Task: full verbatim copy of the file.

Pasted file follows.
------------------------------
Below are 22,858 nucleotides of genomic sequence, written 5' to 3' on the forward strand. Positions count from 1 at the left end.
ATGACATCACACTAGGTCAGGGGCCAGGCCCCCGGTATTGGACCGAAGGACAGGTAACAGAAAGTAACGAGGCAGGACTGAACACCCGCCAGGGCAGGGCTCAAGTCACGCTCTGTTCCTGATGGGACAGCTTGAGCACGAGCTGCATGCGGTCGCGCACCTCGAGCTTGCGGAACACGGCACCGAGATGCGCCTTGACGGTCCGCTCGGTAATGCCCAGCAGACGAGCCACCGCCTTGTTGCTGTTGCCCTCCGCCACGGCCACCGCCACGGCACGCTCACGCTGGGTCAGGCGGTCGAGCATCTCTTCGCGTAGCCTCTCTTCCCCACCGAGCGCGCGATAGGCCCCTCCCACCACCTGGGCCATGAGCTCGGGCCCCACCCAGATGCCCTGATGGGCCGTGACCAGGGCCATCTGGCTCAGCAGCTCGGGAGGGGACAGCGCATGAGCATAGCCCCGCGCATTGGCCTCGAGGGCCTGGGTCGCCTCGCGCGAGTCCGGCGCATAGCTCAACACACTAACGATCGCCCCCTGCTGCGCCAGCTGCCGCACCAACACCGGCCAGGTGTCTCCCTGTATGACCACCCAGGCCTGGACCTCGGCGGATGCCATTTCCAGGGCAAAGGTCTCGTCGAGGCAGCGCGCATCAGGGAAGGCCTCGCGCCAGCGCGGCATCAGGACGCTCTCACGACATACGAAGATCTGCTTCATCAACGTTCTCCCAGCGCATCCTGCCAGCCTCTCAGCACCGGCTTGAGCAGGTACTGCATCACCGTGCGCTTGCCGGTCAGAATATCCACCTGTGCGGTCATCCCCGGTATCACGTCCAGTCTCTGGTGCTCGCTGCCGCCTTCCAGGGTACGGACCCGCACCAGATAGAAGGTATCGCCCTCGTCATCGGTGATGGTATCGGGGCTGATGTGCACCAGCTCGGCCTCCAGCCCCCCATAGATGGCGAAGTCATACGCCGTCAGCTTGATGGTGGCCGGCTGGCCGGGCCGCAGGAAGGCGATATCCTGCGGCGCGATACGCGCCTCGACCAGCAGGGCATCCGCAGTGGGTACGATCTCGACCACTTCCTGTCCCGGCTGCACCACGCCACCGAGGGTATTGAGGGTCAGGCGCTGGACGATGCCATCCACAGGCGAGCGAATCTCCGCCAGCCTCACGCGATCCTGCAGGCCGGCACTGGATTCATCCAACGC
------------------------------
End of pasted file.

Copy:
Below are 22,858 nucleotides of genomic sequence, written 5' to 3' on the forward strand. Positions count from 1 at the left end.
ATGACATCACACTAGGTCAGGGGCCAGGCCCCCGGTATTGGACCGAAGGACAGGTAACAGAAAGTAACGAGGCAGGACTGAACACCCGCCAGGGCAGGGCTCAAGTCACGCTCTGTTCCTGATGGGACAGCTTGAGCACGAGCTGCATGCGGTCGCGCACCTCGAGCTTGCGGAACACGGCACCGAGATGCGCCTTGACGGTCCGCTCGGTAATGCCCAGCAGACGAGCCACCGCCTTGTTGCTGTTGCCCTCCGCCACGGCCACCGCCACGGCACGCTCACGCTGGGTCAGGCGGTCGAGCATCTCTTCGCGTAGCCTCTCTTCCCCACCGAGCGCGCGATAGGCCCCTCCCACCACCTGGGCCATGAGCTCGGGCCCCACCCAGATGCCCTGATGGGCCGTGACCAGGGCCATCTGGCTCAGCAGCTCGGGAGGGGACAGCGCATGAGCATAGCCCCGCGCATTGGCCTCGAGGGCCTGGGTCGCCTCGCGCGAGTCCGGCGCATAGCTCAACACACTAACGATCGCCCCCTGCTGCGCCAGCTGCCGCACCAACACCGGCCAGGTGTCTCCCTGTATGACCACCCAGGCCTGGACCTCGGCGGATGCCATTTCCAGGGCAAAGGTCTCGTCGAGGCAGCGCGCATCAGGGAAGGCCTCGCGCCAGCGCGGCATCAGGACGCTCTCACGACATACGAAGATCTGCTTCATCAACGTTCTCCCAGCGCATCCTGCCAGCCTCTCAGCACCGGCTTGAGCAGGTACTGCATCACCGTGCGCTTGCCGGTCAGAATATCCACCTGTGCGGTCATCCCCGGTATCACGTCCAGTCTCTGGTGCTCGCTGCCGCCTTCCAGGGTACGGACCCGCACCAGATAGAAGGTATCGCCCTCGTCATCGGTGATGGTATCGGGGCTGATGTGCACCAGCTCGGCCTCCAGCCCCCCATAGATGGCGAAGTCATACGCCGTCAGCTTGATGGTGGCCGGCTGGCCGGGCCGCAGGAAGGCGATATCCTGCGGCGCGATACGCGCCTCGACCAGCAGGGCATCCGCAGTGGGTACGATCTCGACCACTTCCTGTCCCGGCTGCACCACGCCACCGAGGGTATTGAGGGTCAGGCGCTGGACGATGCCATCCACAGGCGAGCGAATCTCCGCCAGCCTCACGCGATCCTGCAGGCCGGCACTGGATTCATCCAACGC